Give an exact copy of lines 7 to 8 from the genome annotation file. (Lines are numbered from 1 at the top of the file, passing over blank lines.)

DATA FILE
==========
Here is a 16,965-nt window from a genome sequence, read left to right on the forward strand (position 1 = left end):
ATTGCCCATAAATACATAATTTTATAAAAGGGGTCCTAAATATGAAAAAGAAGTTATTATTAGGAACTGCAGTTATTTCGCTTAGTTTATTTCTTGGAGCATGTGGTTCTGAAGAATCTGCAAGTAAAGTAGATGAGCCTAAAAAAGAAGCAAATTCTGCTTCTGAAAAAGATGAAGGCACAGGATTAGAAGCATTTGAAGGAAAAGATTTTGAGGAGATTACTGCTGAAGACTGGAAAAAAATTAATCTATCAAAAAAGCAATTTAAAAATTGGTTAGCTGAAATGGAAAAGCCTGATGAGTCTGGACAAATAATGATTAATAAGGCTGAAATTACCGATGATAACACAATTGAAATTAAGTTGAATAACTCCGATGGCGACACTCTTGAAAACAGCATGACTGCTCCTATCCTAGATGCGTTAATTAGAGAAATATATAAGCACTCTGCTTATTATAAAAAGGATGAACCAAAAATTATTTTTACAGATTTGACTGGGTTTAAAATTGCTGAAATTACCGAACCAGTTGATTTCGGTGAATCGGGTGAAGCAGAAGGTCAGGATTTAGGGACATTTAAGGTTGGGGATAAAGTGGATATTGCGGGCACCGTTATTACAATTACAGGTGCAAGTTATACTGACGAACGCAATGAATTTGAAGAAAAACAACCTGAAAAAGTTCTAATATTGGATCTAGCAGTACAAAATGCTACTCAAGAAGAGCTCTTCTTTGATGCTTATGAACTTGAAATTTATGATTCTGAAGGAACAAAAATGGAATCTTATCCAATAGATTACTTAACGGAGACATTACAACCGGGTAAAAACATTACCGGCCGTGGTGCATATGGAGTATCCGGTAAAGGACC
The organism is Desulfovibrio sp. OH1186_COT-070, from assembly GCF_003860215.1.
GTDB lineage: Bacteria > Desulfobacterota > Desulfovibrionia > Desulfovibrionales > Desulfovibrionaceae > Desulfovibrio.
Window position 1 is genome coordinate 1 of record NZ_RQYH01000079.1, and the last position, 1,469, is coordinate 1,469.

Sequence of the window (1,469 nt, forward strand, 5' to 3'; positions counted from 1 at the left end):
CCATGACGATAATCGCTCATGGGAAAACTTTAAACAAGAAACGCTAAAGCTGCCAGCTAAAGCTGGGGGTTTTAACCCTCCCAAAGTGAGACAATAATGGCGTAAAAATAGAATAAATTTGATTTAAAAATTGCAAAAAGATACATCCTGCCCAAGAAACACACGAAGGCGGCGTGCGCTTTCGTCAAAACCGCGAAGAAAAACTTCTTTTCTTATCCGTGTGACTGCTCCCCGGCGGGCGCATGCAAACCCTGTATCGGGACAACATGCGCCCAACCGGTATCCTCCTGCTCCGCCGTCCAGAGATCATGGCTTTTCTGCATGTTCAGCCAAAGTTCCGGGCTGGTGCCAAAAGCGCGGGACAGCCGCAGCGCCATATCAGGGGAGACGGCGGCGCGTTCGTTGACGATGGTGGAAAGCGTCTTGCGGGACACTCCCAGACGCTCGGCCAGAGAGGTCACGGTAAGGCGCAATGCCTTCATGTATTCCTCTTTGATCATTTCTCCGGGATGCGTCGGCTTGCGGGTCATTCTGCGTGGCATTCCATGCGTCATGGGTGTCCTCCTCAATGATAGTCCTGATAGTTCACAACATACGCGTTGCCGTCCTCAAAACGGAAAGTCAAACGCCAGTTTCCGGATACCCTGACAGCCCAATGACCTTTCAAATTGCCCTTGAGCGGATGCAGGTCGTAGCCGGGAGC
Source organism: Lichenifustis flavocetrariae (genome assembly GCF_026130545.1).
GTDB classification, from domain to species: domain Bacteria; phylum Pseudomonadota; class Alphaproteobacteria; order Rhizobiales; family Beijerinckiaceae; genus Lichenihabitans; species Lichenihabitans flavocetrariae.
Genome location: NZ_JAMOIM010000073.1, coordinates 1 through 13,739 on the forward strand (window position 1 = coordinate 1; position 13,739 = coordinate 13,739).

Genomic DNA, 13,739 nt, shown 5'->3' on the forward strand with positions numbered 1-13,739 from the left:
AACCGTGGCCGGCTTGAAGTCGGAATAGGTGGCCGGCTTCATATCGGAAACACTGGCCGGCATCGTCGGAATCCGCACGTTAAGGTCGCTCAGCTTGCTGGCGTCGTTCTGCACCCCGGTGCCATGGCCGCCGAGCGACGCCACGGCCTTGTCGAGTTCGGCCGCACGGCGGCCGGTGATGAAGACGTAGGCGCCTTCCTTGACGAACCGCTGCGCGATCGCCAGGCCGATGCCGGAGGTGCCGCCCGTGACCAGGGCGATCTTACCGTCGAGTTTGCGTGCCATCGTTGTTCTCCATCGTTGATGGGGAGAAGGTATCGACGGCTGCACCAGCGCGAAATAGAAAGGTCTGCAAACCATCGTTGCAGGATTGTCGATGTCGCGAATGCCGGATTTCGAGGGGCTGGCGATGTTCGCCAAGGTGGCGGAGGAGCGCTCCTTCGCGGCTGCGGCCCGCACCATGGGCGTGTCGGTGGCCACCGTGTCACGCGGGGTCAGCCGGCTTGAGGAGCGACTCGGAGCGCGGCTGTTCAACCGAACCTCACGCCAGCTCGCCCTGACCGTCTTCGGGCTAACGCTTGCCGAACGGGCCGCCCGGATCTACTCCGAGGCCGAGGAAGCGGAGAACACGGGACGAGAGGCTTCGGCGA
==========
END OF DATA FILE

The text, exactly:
CCATGACGATAATCGCTCATGGGAAAACTTTAAACAAGAAACGCTAAAGCTGCCAGCTAAAGCTGGGGGTTTTAACCCTCCCAAAGTGAGACAATAATGGCGTAAAAATAGAATAAATTTGATTTAAAAATTGCAAAAAGATACATCCTGCCCAAGAAACACACGAAGGCGGCGTGCGCTTTCGTCAAAACCGCGAAGAAAAACTTCTTTTCTTATCCGTGTGACTGCTCCCCGGCGGGCGCATGCAAACCCTGTATCGGGACAACATGCGCCCAACCGGTATCCTCCTGCTCCGCCGTCCAGAGATCATGGCTTTTCTGCATGTTCAGCCAAAGTTCCGGGCTGGTGCCAAAAGCGCGGGACAGCCGCAGCGCCATATCAGGGGAGACGGCGGCGCGTTCGTTGACGATGGTGGAAAGCGTCTTGCGGGACACTCCCAGACGCTCGGCCAGAGAGGTCACGGTAAGGCGCAATGCCTTCATGTATTCCTCTTTGATCATTTCTCCGGGATGCGTCGGCTTGCGGGTCATTCTGCGTGGCATTCCATGCGTCATGGGTGTCCTCCTCAATGATAGTCCTGATAGTTCACAACATACGCGTTGCCGTCCTCAAAACGGAAAGTCAAACGCCAGTTTCCGGATACCCTGACAGCCCAATGACCTTTCAAATTGCCCTTGAGCGGATGCAGGTCGTAGCCGGGAGC
Source organism: Lichenifustis flavocetrariae (genome assembly GCF_026130545.1).